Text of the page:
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That Time When 'The Partridge Family' Deconstructed Feminism
March 17, 2021  | By Ed Martin  | 5 comments

It's funny how television works. I was watching an episode of the classic sitcom The Partridge Family the other day (on the essential retro network Antenna TV) and wound up thinking about the outstanding FX on Hulu limited series Mrs. America, which made Millennials and Gen Z'ers aware that as recently as the '70s, the idea of women being treated as equal to men was not universally popular. (In fact, many thousands of women opposed it.) Mrs. America was smartly centered around Phyllis Schlafly, the woman at the center of the movement to crush the Equal Rights Amendment during its infancy. (Schlafly and other like-minded individuals ultimately failed, but they did quite a job anyway. The official ratification of the ERA remains a source of controversy to this day.) The episode of The Partridge Family that caught my attention dealt with that exact same issue, but the character at its center was a young man.

We now know that being a feminist is not an exclusively female identifier. Some say men can be feminists, too. But back in 1971, when this episode of Partridge first aired, that idea wasn't even a thing, except, perhaps, deep within the hippie culture. In fact, as seen in Mrs. America, the very idea of feminism was as egregiously problematic as it was earnestly progressive.

I have to imagine that the title of the episode, "My Son, the Feminist," raised a few eyebrows when it debuted on December 18, 1971. Partridge is remembered by those of us who were around at the time as a lightweight, tune-filled, consequence-free comedy that paired well with The Brady Bunch on ABC's Friday night lineup. It was hardly issue-driven. But viewed today, this episode has me wondering if there was more to the saga of a single mother and her talented children who made their living as a popular pop group traveling about in an instantly iconic school bus.

"My Son" must have rankled a segment of the audience at the time, and I am certain it would do so today, when hyper-sensitivity and the rogue cancel culture that fuels it have people cowering behind closed doors, afraid to speak their minds. The story has teenage Keith Partridge (played by the reigning teen idol of the day, David Cassidy, top) committing the family band to perform at a rally for a "women's liberation group" known as POW (Power of Women), which has enraged another group that calls itself the Morality Watchdogs.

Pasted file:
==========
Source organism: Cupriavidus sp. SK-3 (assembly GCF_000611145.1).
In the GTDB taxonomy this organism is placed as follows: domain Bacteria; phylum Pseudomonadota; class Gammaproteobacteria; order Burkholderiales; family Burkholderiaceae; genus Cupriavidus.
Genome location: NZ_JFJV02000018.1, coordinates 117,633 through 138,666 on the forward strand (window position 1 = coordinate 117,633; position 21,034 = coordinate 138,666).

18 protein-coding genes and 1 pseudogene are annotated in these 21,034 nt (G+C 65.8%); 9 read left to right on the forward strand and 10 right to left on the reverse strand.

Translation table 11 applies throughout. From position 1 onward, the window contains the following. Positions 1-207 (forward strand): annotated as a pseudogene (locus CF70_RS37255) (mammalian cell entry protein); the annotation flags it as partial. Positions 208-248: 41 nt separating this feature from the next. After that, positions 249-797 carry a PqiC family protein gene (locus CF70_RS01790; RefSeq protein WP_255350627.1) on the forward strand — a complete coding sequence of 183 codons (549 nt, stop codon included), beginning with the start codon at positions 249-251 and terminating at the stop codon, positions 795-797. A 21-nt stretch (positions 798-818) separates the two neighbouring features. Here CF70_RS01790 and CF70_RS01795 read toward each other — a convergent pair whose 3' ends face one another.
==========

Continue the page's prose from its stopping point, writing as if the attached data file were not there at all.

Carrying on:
As it happens, Keith's girlfriend of the moment, Tina (Jane Actman), is an outspoken feminist who organized the rally, and Keith wants to lend his support, volunteering his family to do the same.

The family, however, is not pleased. Mrs. Partridge (Shirley Jones) frets that if they play for POW, they will be obliged to play for other groups, as well.

Oldest Partridge daughter Laurie (Susan Dey, top) firmly reminds Keith that the family always votes on such things. "I know that 'one man, one vote' is a radical concept, but it's right," she asserts, sounding very 2021. Later, as word of the booking spreads, she needles her older brother. "Keith, we have a booking problem," she says of the rally. "Abbie Hoffman called. So did Lester Maddox. They both want us to play on the same night."

Soon thereafter, the Morality Watchdogs descend on the Partridge house, placards held high, surrounding an alarmed Mrs. Partridge and her older children on their front porch.

"If we want our daughters liberated, we will liberate them!" one woman screams.

"What's wrong with being a housewife?" another cries. (Again, go watch Mrs. America if you haven't already done so.)